So what will I be doing with the rest of my time? Well…

VMworld Is All About Community: One of the things that I find VMworld really gets right is that for every valuable thing directly related to the conference itself (sessions, the show floor, certification, etc.) there are a great many community-led things surrounding it.  Last year brought us the inaugural VMunderground/vBrownBag Opening Acts as a precursor to the VMunderground gathering and it had some great technical content in a smaller setting, allowing for great interaction. There will be vendor events galore throughout the week, if you have a particular company or set of companies you are wanting to evaluate for a solution reach out to them and see if they are doing anything special for the conference, most likely they’ll give you an invite. Are you wanting to get certified? There are even community led certification workshops going on through the week.

The Social Media Lounge is a great place to head when your brain gets fried from the sessions and even check out some sessions yourself. To start with you’ll find there is never enough room in the main auditorium for the major keynotes so I find it better to head over to the lounge, grab a table and watch on the big screen. Go early for that as well because it will fill up too. Also there if you can’t handle another 1.5 hour session, the vBrownBag (follow #vBrownBag) guys have a dedicated area with a full plate of 15-20 minute sessions on just about any topic you can think of. Want to talk about something yourself? Be sure to reach out to the guys and they may be able to accommodate you.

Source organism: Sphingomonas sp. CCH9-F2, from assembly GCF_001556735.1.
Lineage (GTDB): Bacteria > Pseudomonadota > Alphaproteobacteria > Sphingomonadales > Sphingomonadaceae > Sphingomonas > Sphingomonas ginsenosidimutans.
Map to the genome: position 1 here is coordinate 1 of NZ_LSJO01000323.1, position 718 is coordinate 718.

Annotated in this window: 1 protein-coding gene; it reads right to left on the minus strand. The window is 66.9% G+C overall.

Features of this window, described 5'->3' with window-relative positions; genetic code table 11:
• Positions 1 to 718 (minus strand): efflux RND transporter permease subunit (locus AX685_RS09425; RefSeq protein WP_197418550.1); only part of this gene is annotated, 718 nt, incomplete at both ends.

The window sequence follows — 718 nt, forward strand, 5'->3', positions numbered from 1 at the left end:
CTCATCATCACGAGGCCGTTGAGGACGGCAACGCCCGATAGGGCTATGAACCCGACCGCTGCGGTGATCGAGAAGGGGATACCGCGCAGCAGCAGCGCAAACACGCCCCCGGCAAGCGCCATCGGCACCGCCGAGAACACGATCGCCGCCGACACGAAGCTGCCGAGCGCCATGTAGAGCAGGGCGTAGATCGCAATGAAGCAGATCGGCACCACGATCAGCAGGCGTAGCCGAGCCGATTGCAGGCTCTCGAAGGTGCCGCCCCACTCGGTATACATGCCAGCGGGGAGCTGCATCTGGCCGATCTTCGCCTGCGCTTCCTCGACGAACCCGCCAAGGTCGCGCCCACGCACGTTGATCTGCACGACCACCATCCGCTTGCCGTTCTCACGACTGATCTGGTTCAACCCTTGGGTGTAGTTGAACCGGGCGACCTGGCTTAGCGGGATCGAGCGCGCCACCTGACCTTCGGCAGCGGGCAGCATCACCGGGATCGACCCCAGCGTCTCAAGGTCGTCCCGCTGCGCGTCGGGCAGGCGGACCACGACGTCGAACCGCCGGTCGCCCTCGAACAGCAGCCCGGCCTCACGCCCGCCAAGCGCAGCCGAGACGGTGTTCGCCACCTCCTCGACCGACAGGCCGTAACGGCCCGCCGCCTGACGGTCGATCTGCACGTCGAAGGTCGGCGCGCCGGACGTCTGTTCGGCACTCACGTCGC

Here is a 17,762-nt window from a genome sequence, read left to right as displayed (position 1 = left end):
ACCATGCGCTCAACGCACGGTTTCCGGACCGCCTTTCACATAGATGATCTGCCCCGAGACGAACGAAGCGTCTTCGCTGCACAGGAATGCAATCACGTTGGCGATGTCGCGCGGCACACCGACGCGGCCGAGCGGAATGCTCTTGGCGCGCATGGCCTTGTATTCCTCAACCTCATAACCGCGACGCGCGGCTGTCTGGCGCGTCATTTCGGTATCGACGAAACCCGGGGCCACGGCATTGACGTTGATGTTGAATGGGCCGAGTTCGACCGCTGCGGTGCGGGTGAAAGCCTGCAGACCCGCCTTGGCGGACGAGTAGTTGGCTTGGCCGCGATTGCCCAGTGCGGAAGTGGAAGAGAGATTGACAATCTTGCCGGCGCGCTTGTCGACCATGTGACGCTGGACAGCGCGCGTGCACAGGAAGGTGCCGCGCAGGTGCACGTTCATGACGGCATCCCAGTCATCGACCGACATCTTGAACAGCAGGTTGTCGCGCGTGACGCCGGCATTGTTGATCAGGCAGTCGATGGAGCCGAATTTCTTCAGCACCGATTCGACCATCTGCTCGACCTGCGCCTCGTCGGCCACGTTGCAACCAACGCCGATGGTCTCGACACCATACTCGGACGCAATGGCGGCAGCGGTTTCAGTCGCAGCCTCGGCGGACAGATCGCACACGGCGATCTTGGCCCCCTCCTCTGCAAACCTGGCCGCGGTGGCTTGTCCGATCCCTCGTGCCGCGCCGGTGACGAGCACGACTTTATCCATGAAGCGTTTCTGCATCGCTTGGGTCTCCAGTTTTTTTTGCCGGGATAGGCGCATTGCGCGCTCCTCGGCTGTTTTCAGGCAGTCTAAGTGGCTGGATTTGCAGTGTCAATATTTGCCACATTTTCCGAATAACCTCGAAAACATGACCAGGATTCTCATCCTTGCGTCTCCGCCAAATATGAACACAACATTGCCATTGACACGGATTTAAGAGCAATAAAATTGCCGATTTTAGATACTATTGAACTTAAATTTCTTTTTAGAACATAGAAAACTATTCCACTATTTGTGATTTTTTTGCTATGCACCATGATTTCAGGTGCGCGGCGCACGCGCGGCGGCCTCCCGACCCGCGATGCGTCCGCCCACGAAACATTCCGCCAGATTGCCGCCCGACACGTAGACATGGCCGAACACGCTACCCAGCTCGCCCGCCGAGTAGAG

To find all of the above be sure to follow the various VMworld social media methods. Adding a #VMworld column in TweetDeck is probably the first place to start, these things are being announced all the time. At some point in the near future the Gatherings page will come back and that will be a pretty full listing as well. The key, especially for us locked in the dungeon SysAdmin types, is to not be afraid to be social. You are going to be at a gathering of some of the smartest thought leaders in your chosen profession, don’t be afraid to reach out and say hi as they are generally pretty nice people.

Well, that will just about do it for me. If you are going and you see me, please do say hi. In any event enjoy yourself and be ready, it’s a great week!

vExpert 2015

The 2015 vExpert List was released today and I am honored to be on the list for the second year in a row. The vExpert program was developed to recognize those who active discuss and help others with VMware’s virtualization products in a number of ways, but notably through blogging and social media. To other vExperts that may be reading this please accept my hearty congratulations on your inclusion, whether it’s your first or your fifth time around.

While it isn’t really the point, there are a number of benefits to being a vExpert with most of them compiled and listed by Romain Decker on his website. This can include anything from swag to free or heavily discounted training to NFR licenses for your home lab from many companies in the virtualization industry.  In truth what I’ve found to be the biggest benefit is getting to know, at least virtually, some exceptionally bright people in our field.